Yeah, a couple of points I'd like to hone in hone in on is number one, creating communities. You know, you mentioned that a couple minutes ago, it's something that makes tenants sticky, you know, it does cost more and I think a lot of people will kind of shy away from the extra costs of creating communities, you know, like the events that you can throw, we had like a back to school event and one of our communities, you know, 80 unit apartment, you know, we paid for, you know, food and for bouncy houses and every everything else, but if you can create that community, the tenants are going to be a little more loyal, and a lot more sticky. Okay, and so it ends up paying for itself, you know, all the way down down the line. And the other thing that that you mentioned, and I just heard this quote, you know, once again from Warren Buffett yesterday, you know, be greedy when everybody else is fearful. Now go against the grain, you know, sometimes going against the grain is how you find the unicorns you know, not not every deal is going to be a unicorn or a home run string together a bunch of base hits and you win ballgames, you know, as well, but I learned as a kid, and I think it's the same thing as real estate every once in a while you hit that homerun, though, so yeah, yeah, it sounds like an amazing deal. I'm sure your investors are super excited. I'd be excited to be in that deal myself. So. So what's next for you? And what's next for for your company?


Hemal Badiani 19:24

Yeah, so we are scaling into multiple asset classes for multifamily. We have about few 100 units on the contract right now that we are performing the due diligence on and you know, 2021 January or February timeframe, we will be closing on one or more of those opportunities. And those are more in the North Carolina, southeast side of the the United States and then land acquisitions and we're looking at a couple of trophy office buildings again, against the grain office. People get scared by viewpoint as once at some point people want to go back. And there are office buildings that have long term leases 910 years left into them that we fundamentally are in a great location, great place one of the top 2030 cities, and you can really come in and buy deeply discounted asset just because of the fear factor. Right. And and that allows us to bring in 10 years worth of returns for investors that is truly mailbox money. So very excited about that asset class as well. Yeah, yeah.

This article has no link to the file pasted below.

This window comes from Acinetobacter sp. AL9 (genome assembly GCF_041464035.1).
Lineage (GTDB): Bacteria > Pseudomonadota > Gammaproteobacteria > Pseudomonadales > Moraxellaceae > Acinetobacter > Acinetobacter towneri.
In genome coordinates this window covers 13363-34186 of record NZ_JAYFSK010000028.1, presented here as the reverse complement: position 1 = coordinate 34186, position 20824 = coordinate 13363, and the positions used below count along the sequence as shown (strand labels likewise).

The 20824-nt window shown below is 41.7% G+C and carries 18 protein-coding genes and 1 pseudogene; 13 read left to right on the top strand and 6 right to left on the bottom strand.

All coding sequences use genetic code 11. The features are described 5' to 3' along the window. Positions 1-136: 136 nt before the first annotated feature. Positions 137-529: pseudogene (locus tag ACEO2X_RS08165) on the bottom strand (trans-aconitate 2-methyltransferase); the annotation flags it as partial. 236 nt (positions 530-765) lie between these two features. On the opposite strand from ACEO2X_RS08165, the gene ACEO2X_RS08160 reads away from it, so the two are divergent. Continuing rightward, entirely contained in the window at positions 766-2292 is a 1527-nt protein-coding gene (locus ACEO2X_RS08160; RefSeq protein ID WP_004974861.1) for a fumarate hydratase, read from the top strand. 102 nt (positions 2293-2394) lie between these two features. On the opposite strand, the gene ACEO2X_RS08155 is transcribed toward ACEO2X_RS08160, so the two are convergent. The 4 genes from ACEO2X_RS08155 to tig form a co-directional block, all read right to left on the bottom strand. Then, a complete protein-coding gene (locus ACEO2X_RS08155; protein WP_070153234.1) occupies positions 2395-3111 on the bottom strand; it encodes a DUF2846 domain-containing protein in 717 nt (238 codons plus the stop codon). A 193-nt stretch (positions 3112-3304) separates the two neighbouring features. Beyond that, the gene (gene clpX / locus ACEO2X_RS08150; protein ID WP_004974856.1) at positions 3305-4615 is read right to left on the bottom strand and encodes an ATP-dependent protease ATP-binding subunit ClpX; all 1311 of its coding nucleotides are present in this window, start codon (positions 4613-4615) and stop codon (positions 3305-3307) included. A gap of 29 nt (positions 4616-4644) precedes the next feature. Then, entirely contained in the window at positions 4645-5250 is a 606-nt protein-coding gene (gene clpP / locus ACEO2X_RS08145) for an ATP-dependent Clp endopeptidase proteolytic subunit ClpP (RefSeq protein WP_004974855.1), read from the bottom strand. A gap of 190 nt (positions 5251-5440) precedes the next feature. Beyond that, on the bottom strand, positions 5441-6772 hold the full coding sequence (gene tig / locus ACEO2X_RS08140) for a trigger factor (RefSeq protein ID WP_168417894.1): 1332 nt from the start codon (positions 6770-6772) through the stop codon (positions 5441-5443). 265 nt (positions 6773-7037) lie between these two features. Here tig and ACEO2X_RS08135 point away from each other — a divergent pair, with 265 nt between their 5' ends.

Brian Briscoe 20:37

Yeah, I was gonna say you can just jump in on that point. I mean, with people fleeing to the telework options, you know, I telework right now, from the Pentagon, you have people exercising the telework option more and more often, I think a lot of people have looked at the office space and just kind of fled, but obviously that creates opportunities and in the right space, right time, buy for pennies on the dollar. And you know, once again, contrarian, but you know, sometimes it's contrary in the winds. Exactly. So all right. Well, that said let's let's introduce our aspiring investor. We got real tourists here on the line with us. ramil is a civil service transportation station agent in the San Francisco Bay Area, and concurrently operates a sports collectibles business. And before joining in civil service position, he co owned and operated bowling Pro Shops in two separate bowling centres. He also worked at his local sports radio station after earning his bachelor's degree in radio and television broadcasting from San Francisco State University. His motivation to invest in real estate stems mainly from his family and buying time, and we will talk a lot more about that, you know, as we get to it, so that said, remote Welcome to the show. Hey, thanks for having me, Brian. Yeah, yeah. So super excited to have you on. So why don't you give us a little intro to who you are, and, and what brought you too. You want to invest in multifamily?